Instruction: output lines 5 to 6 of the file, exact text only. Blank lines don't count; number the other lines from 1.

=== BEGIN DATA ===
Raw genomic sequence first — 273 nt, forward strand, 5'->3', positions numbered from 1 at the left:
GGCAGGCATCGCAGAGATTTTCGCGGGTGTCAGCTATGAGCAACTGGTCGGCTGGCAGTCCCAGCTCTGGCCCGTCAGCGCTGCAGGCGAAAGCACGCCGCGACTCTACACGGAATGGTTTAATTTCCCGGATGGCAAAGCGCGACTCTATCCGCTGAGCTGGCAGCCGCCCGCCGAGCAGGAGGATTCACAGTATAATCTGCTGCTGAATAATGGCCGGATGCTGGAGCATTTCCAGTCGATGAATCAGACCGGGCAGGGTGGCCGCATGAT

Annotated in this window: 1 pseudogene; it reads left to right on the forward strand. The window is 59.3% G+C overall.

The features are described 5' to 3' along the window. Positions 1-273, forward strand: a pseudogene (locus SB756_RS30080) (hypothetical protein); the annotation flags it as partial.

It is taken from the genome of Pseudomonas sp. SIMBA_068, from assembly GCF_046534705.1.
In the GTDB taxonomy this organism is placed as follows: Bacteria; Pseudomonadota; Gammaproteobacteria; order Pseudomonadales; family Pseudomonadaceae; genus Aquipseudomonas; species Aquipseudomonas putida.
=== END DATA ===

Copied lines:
It is taken from the genome of Pseudomonas sp. SIMBA_068, from assembly GCF_046534705.1.
In the GTDB taxonomy this organism is placed as follows: Bacteria; Pseudomonadota; Gammaproteobacteria; order Pseudomonadales; family Pseudomonadaceae; genus Aquipseudomonas; species Aquipseudomonas putida.